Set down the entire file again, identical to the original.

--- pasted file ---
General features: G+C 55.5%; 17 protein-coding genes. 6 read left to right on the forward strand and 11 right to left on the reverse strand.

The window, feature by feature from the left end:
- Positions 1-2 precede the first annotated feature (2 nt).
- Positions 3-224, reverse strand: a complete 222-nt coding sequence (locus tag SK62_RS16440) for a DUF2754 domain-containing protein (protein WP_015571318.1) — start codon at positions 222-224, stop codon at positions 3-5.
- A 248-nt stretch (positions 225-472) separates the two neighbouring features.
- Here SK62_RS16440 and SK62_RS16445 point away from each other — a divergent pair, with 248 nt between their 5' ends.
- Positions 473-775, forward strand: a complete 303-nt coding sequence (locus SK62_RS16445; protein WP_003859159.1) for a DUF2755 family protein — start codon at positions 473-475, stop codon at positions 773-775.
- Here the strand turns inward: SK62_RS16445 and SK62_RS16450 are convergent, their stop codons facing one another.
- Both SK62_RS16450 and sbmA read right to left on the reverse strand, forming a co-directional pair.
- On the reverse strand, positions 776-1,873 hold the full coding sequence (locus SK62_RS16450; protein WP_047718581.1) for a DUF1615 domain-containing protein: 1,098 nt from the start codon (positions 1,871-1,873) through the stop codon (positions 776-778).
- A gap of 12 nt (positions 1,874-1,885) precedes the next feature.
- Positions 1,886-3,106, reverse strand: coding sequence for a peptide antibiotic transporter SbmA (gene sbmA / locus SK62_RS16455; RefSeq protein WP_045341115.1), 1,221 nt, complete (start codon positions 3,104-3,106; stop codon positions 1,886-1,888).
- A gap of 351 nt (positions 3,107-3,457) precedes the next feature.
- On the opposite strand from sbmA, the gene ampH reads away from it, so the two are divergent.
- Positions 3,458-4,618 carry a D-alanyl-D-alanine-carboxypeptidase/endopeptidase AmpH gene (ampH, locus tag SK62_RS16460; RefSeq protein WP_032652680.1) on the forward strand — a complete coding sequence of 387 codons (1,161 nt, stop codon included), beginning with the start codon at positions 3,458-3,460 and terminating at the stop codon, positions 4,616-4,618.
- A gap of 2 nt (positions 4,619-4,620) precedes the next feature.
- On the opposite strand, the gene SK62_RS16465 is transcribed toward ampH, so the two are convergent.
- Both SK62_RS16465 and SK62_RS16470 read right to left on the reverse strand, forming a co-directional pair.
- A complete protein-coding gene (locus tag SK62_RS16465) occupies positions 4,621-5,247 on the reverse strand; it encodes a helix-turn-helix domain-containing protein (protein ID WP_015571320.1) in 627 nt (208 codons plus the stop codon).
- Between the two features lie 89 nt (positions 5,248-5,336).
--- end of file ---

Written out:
General features: G+C 55.5%; 17 protein-coding genes. 6 read left to right on the forward strand and 11 right to left on the reverse strand.

The window, feature by feature from the left end:
- Positions 1-2 precede the first annotated feature (2 nt).
- Positions 3-224, reverse strand: a complete 222-nt coding sequence (locus tag SK62_RS16440) for a DUF2754 domain-containing protein (protein WP_015571318.1) — start codon at positions 222-224, stop codon at positions 3-5.
- A 248-nt stretch (positions 225-472) separates the two neighbouring features.
- Here SK62_RS16440 and SK62_RS16445 point away from each other — a divergent pair, with 248 nt between their 5' ends.
- Positions 473-775, forward strand: a complete 303-nt coding sequence (locus SK62_RS16445; protein WP_003859159.1) for a DUF2755 family protein — start codon at positions 473-475, stop codon at positions 773-775.
- Here the strand turns inward: SK62_RS16445 and SK62_RS16450 are convergent, their stop codons facing one another.
- Both SK62_RS16450 and sbmA read right to left on the reverse strand, forming a co-directional pair.
- On the reverse strand, positions 776-1,873 hold the full coding sequence (locus SK62_RS16450; protein WP_047718581.1) for a DUF1615 domain-containing protein: 1,098 nt from the start codon (positions 1,871-1,873) through the stop codon (positions 776-778).
- A gap of 12 nt (positions 1,874-1,885) precedes the next feature.
- Positions 1,886-3,106, reverse strand: coding sequence for a peptide antibiotic transporter SbmA (gene sbmA / locus SK62_RS16455; RefSeq protein WP_045341115.1), 1,221 nt, complete (start codon positions 3,104-3,106; stop codon positions 1,886-1,888).
- A gap of 351 nt (positions 3,107-3,457) precedes the next feature.
- On the opposite strand from sbmA, the gene ampH reads away from it, so the two are divergent.
- Positions 3,458-4,618 carry a D-alanyl-D-alanine-carboxypeptidase/endopeptidase AmpH gene (ampH, locus tag SK62_RS16460; RefSeq protein WP_032652680.1) on the forward strand — a complete coding sequence of 387 codons (1,161 nt, stop codon included), beginning with the start codon at positions 3,458-3,460 and terminating at the stop codon, positions 4,616-4,618.
- A gap of 2 nt (positions 4,619-4,620) precedes the next feature.
- On the opposite strand, the gene SK62_RS16465 is transcribed toward ampH, so the two are convergent.
- Both SK62_RS16465 and SK62_RS16470 read right to left on the reverse strand, forming a co-directional pair.
- A complete protein-coding gene (locus tag SK62_RS16465) occupies positions 4,621-5,247 on the reverse strand; it encodes a helix-turn-helix domain-containing protein (protein ID WP_015571320.1) in 627 nt (208 codons plus the stop codon).
- Between the two features lie 89 nt (positions 5,248-5,336).